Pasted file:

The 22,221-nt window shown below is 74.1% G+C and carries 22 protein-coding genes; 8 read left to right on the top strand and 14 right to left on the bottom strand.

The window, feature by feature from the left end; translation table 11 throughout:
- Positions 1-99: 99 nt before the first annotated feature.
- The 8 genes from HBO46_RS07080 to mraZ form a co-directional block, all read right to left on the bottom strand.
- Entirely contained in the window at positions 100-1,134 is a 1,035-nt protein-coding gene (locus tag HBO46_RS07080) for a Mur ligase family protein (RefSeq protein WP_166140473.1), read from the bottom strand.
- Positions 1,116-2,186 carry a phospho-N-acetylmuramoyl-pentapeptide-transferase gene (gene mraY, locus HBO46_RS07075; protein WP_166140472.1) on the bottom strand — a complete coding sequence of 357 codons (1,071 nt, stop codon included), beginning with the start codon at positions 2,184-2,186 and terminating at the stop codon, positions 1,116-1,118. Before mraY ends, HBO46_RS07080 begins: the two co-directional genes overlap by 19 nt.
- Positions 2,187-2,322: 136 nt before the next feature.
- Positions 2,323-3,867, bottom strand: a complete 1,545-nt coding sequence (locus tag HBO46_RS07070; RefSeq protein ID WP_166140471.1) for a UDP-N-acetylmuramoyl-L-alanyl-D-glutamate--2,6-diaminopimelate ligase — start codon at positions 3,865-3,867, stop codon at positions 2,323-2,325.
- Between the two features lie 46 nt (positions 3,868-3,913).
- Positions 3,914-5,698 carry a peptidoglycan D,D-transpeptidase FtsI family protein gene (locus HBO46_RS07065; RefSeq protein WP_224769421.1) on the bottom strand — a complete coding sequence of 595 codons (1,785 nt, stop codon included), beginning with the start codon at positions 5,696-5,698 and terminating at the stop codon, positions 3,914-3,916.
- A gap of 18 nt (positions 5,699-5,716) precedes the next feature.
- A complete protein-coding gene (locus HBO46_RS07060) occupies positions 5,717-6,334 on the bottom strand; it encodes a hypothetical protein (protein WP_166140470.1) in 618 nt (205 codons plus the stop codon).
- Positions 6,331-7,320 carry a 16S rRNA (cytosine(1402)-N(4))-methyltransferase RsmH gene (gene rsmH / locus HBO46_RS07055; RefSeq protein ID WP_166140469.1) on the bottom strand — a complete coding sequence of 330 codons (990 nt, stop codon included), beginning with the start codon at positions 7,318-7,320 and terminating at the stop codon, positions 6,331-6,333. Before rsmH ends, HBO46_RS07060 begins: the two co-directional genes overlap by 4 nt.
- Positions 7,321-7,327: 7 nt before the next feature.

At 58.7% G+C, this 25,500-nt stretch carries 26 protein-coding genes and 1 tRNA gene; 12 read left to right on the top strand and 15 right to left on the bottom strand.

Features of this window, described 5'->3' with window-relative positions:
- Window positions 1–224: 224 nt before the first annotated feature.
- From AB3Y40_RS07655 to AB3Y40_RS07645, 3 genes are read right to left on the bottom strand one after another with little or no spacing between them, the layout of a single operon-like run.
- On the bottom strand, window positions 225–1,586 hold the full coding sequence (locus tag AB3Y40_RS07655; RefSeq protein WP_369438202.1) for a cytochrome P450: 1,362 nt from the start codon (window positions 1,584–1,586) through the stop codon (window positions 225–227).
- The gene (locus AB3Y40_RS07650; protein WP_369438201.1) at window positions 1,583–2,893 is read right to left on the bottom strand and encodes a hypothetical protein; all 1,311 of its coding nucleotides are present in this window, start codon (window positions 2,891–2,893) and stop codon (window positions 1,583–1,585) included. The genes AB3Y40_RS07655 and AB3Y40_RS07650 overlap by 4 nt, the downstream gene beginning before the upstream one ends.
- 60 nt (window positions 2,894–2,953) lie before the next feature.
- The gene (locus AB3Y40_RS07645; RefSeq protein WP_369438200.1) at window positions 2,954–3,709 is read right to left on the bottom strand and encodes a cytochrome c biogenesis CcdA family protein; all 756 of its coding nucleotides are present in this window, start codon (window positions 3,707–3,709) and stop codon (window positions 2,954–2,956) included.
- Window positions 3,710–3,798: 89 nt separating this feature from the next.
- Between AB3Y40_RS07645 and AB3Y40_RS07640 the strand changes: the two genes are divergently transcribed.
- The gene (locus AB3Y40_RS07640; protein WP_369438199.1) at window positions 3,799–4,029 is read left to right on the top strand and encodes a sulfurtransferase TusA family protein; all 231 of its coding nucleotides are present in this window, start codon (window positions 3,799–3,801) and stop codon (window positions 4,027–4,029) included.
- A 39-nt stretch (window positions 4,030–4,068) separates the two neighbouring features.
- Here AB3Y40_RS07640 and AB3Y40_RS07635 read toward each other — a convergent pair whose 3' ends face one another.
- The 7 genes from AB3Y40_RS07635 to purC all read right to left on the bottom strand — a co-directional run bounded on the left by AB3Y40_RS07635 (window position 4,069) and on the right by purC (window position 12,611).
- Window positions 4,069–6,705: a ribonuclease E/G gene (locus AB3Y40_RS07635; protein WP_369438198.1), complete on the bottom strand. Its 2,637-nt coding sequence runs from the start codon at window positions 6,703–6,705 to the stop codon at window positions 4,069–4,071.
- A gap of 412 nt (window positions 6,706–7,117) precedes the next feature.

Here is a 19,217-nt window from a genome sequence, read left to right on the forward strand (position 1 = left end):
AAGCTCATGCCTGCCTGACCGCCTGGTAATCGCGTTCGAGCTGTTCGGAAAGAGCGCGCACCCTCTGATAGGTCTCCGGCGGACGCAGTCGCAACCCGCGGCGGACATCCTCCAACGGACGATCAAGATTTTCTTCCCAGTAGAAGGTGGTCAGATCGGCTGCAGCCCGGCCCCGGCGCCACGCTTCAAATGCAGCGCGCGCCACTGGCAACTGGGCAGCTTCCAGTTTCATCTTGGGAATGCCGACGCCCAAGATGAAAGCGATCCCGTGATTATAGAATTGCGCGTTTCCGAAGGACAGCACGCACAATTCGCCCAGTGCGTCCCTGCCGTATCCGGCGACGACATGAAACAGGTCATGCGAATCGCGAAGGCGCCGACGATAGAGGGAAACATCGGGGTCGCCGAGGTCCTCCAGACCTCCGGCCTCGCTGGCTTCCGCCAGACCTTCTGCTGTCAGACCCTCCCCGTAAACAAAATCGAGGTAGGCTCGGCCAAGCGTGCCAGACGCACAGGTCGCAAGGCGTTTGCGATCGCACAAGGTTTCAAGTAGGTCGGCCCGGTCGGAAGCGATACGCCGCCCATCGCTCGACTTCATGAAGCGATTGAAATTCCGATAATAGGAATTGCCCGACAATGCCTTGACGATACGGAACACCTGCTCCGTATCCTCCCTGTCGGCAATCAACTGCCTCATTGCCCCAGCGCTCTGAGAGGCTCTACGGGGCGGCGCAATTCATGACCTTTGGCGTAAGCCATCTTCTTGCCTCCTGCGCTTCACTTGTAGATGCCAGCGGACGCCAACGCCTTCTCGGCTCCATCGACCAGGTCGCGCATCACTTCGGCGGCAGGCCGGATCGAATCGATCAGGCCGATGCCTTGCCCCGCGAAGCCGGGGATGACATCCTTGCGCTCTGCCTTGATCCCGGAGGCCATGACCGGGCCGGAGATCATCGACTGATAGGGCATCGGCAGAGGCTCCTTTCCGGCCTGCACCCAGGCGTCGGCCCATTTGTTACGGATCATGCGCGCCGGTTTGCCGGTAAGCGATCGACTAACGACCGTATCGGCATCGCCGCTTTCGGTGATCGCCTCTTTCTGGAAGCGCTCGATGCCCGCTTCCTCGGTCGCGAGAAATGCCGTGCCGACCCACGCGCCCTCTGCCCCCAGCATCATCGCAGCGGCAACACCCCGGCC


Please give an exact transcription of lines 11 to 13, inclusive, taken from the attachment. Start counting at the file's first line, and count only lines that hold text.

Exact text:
- A gap of 18 nt (positions 5,699-5,716) precedes the next feature.
- A complete protein-coding gene (locus HBO46_RS07060) occupies positions 5,717-6,334 on the bottom strand; it encodes a hypothetical protein (protein WP_166140470.1) in 618 nt (205 codons plus the stop codon).
- Positions 6,331-7,320 carry a 16S rRNA (cytosine(1402)-N(4))-methyltransferase RsmH gene (gene rsmH / locus HBO46_RS07055; RefSeq protein ID WP_166140469.1) on the bottom strand — a complete coding sequence of 330 codons (990 nt, stop codon included), beginning with the start codon at positions 7,318-7,320 and terminating at the stop codon, positions 6,331-6,333. Before rsmH ends, HBO46_RS07060 begins: the two co-directional genes overlap by 4 nt.